There is a sea of information available on the internet about cloud computing and how it works.
This article aims to discuss aspects of cloud computing that are relevant to the healthcare industry and can be applied by doctors to improve their practice.
What Should Doctors Know About Cloud Computing?
There is a sea of information available on the internet about cloud computing and how it works. As a doctor with limited interest in information technology, understanding all that jargon (most of which may not even be directly related to your work and computing requirements) can be quite intimidating and time consuming.
Simply put, the cloud is a set of hardware, networks, storage, services and interfaces that are equipped to provide computing power, infrastructure, applications, software, business processes and storage – in short, all your computing needs, as a service wherever and whenever you need it.
Migrating to the cloud ‘can’ help you reduce cost, space, time and power that would otherwise be utilized for traditional IT services performing the same functions. This is possible because the cloud puts together a large pool of computing resources available to be used as an assured service by anyone who wishes to use it, anywhere in the world. Traditional IT environments on the other hand, have a limited set of resources that are independently managed and delivered to a limited number of people confined to a certain geographic location, thus pushing cost, time, space and power factors.
Using Cloud Computing To Improve Your Practice
Cloud computing can transform the way healthcare is practiced by empowering professionals to deliver better care at lower costs. Cloud computing allows doctors, researchers and scientists across the globe to collaborate and form a centralized, integrated and regularly updated medical database that can be seamlessly accessed by healthcare professionals without having to invest in over-the-top infrastructure or software. Doctors can use the cloud for viewing reports, scans, EMRs, prescriptions and information required to solve complex medical problems anywhere in the world.
Patients’ health data and EMRs can be combined to form a single, comprehensive health record that can be instantly accessed from one single source. The cloud also brings together patient information like insurance claims, prescription and drug details, lab reports, patient history and progress in cases of chronic illnesses and other details and consolidates them to be available at the point of care whenever required.
This not only helps improve the level of accuracy with which care is delivered but also reduces the time and cost of treatment for physicians and patients alike. As all data is sourced from a single, homogenous center, it also brings down the possibility of conflicting treatments, prescriptions and medical data miscommunication in cases where multiple physicians and providers are involved.
Cloud computing is typically subscription based. In many cases, it works on a metered billing model of payment where you pay only for what you use. It also allows for flexible self-service by which you can enable and disable the provision of required services depending on your usage and needs.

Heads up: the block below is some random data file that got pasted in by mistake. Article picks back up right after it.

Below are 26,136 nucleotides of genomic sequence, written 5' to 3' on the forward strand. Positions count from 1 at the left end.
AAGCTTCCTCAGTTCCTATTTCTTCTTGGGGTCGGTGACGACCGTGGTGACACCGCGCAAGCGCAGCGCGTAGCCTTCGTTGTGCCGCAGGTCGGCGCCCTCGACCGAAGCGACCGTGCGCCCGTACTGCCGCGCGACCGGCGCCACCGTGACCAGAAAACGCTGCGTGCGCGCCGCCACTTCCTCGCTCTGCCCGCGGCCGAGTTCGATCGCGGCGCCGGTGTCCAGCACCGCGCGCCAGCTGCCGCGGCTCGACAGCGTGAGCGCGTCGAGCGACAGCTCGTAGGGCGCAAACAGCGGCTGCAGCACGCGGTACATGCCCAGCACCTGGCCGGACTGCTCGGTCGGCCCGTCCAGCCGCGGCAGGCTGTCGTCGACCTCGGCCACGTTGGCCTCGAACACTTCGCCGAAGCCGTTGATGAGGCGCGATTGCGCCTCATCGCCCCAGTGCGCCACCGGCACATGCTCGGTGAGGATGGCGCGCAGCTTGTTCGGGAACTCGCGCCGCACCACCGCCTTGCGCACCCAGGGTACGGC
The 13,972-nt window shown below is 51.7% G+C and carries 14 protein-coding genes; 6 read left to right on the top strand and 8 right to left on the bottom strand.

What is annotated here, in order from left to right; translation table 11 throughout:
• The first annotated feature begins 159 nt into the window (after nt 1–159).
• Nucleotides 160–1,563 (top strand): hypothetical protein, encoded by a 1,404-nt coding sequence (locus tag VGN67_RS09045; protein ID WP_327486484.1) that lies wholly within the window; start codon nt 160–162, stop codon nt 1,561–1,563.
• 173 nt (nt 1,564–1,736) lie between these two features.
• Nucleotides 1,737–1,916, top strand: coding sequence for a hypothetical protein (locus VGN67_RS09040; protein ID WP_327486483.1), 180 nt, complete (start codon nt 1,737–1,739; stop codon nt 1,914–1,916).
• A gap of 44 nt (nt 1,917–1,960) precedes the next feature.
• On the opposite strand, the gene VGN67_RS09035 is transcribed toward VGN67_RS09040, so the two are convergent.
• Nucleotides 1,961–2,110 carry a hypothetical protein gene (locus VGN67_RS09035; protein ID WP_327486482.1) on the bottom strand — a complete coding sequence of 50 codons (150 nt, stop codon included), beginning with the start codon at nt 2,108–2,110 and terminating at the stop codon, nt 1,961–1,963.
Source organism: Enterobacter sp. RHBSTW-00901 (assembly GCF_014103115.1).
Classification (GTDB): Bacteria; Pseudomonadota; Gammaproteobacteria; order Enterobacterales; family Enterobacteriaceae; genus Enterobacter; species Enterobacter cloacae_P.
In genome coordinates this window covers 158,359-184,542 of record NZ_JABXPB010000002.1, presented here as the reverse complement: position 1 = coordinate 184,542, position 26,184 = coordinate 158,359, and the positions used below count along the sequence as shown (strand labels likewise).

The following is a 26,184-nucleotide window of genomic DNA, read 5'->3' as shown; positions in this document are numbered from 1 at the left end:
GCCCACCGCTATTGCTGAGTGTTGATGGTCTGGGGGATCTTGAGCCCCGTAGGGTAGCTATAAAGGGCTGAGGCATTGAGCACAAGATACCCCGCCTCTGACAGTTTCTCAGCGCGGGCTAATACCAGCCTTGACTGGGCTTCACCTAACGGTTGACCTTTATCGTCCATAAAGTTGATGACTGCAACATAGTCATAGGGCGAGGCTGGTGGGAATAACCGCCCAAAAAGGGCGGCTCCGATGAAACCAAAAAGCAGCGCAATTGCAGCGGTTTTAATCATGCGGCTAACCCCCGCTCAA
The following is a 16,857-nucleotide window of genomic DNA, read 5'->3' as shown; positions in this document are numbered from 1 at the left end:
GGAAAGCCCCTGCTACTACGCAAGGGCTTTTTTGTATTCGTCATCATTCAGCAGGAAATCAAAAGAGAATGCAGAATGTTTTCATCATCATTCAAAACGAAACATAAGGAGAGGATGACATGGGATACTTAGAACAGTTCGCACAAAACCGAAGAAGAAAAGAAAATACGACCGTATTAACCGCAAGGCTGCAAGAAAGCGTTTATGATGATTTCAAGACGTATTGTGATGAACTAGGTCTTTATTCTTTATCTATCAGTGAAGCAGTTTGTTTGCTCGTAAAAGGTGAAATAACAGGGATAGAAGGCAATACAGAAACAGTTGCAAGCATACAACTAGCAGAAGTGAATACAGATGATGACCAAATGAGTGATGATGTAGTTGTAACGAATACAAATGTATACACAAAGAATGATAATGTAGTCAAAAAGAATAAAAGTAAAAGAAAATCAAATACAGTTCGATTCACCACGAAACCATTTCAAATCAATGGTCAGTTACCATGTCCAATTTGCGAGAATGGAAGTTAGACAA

Cloud computing users need not invest in heavy capital expenditure on hardware, software, and services. As resources can be unsubscribed whenever required, the risk of investment is considerably reduced. The cloud also addresses increased data storage needs of physicians without having them spend on expensive personal storage devices. Software updates and innovation are centrally managed by cloud service providers, helping doctors focus the best part of their day on patient care.
Cloud computing can thus help physicians meet meaningful use criteria as it demonstrates better quality of care, lower costs and higher insurance/government reimbursements.
Popular Cloud Services
Most of us have “been on the cloud” without even knowing about it (eg: Facebook is an example of a public cloud). Depending on the visibility of data there are three types of cloud platforms: Public, private and hybrid (a combination of public and private).
A more popular classification is based on the services offered:
1. Infrastructure as a service (IaaS) offers hardware related services like disk storage, database or virtual servers. Amazon Web Services (AWS),Rackspace Cloud Servers and Flexiscale are popular IaaS providers.
2. Platform as a Service (PaaS) offers development platforms. Google’s Application Engine, Microsofts Azure, Salesforce.com’s force.com are well-known in this category.
3. Software as service (SaaS) involves software services on the cloud like web based software applications, email services and so on. Popular examples of SaaS services are Salesforce.com (CRM), Google’s Gmail, Google Apps, Dropbox, Zoho, QuickBooks, Piwik, Microsoft Hotmail and their online version of office called BPOS (Business Productivity Online Standard Suite).
Cloud security and data ownership is a major concern for users and new adopters of cloud computing. As there is very little regulation currently pertaining to cloud computing, there are many data privacy and security issues to be dealt with. New users must be informed about details on who owns the data, third parties that may gain access to the data and the jurisdiction of the contract. We will look at Cloud Security in detail via a separate article.